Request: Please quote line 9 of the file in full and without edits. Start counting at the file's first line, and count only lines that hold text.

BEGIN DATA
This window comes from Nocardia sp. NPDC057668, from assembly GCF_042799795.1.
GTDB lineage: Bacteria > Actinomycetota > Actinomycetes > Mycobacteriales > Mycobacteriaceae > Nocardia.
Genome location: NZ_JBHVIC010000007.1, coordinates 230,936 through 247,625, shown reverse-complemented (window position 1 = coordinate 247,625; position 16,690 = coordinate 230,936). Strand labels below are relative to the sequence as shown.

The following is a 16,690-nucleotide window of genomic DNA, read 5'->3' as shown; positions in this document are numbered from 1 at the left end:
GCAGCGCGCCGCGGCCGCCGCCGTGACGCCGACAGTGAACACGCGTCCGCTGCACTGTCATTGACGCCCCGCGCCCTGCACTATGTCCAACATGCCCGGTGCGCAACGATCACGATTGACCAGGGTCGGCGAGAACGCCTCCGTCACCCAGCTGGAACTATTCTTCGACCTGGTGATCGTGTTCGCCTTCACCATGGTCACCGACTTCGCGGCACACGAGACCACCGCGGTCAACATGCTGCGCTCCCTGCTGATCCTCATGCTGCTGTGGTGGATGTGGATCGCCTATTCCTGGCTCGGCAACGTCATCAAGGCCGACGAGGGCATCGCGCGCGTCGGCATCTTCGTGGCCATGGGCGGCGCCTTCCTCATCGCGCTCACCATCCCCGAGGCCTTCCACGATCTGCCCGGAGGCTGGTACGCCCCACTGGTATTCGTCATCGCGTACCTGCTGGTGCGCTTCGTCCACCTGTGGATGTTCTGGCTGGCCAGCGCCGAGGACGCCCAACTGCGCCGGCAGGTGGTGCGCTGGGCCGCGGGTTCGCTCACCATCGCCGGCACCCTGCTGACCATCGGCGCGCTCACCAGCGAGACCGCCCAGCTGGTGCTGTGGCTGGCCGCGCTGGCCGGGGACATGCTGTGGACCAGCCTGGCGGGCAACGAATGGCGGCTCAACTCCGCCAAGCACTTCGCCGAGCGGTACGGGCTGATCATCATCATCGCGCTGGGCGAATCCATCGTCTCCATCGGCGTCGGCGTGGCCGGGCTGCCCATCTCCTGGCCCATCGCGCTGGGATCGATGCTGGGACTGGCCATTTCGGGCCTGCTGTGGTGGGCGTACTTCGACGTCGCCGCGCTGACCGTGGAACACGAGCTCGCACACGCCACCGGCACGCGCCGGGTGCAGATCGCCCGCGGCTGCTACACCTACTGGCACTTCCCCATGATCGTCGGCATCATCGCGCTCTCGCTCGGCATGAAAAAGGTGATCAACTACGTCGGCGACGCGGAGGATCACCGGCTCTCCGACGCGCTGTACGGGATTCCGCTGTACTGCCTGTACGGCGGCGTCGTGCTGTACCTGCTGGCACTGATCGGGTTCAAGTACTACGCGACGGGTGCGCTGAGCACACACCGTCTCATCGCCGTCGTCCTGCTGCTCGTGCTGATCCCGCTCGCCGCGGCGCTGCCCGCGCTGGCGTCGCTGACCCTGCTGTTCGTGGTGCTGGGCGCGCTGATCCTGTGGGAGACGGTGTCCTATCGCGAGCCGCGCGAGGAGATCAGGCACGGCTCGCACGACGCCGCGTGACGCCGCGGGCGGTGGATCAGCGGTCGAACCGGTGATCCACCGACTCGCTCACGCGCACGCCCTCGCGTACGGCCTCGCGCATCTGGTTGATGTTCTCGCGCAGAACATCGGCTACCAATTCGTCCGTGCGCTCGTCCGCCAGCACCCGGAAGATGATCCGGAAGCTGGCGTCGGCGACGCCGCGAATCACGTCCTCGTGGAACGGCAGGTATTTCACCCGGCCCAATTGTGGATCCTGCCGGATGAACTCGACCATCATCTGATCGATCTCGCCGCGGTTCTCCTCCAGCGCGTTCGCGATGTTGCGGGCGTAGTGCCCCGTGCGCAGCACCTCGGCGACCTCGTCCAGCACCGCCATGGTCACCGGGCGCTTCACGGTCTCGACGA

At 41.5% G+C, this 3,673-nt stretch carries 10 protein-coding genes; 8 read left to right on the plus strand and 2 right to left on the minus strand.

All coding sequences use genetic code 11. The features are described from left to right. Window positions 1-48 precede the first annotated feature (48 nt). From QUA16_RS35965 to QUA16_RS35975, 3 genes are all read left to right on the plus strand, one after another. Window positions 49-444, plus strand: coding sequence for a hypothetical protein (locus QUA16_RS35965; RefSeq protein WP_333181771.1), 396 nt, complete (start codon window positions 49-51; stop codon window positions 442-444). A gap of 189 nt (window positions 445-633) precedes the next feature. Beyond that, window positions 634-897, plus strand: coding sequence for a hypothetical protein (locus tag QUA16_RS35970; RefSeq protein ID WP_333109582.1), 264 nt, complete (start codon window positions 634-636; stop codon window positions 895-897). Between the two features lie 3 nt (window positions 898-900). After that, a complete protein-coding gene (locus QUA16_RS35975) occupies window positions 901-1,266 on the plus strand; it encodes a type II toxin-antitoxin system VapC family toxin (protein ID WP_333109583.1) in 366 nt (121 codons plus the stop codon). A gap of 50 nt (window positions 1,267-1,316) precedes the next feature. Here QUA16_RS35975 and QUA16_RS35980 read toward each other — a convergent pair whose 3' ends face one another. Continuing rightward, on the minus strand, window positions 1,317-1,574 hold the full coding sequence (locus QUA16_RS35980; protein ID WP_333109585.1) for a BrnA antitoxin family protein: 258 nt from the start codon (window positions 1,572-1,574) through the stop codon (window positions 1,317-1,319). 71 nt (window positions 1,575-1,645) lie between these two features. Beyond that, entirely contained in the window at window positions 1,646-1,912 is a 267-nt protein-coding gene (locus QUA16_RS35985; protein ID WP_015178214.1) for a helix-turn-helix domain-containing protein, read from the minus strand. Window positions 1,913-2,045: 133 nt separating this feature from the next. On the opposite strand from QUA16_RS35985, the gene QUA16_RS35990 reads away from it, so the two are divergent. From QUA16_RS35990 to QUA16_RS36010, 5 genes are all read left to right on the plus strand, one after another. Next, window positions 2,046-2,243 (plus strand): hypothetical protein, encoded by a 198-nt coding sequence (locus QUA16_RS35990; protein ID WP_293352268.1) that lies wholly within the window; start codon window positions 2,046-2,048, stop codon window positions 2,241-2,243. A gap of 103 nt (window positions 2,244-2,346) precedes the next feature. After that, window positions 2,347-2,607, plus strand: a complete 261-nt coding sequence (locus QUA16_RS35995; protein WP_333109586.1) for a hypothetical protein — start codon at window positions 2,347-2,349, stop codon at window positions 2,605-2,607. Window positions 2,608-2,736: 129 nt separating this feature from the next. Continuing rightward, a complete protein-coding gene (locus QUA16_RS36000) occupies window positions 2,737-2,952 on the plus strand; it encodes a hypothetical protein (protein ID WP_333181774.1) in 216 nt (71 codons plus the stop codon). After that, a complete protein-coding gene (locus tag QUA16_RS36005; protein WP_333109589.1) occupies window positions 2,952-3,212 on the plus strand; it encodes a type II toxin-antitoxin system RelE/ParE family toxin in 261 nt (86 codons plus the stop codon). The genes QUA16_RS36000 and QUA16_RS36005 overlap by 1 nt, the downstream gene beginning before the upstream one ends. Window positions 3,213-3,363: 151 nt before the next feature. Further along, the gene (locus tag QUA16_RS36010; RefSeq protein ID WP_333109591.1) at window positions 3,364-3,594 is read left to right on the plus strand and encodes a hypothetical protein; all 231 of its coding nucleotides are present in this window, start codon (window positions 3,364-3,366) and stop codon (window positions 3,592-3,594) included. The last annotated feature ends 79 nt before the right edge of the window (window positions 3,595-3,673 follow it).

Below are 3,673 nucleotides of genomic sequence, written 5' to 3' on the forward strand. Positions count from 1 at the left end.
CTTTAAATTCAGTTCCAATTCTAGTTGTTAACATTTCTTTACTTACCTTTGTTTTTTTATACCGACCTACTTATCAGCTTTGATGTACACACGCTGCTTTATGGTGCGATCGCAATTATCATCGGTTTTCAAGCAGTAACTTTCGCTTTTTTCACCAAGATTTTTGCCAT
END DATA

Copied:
CTTTAAATTCAGTTCCAATTCTAGTTGTTAACATTTCTTTACTTACCTTTGTTTTTTTATACCGACCTACTTATCAGCTTTGATGTACACACGCTGCTTTATGGTGCGATCGCAATTATCATCGGTTTTCAAGCAGTAACTTTCGCTTTTTTCACCAAGATTTTTGCCAT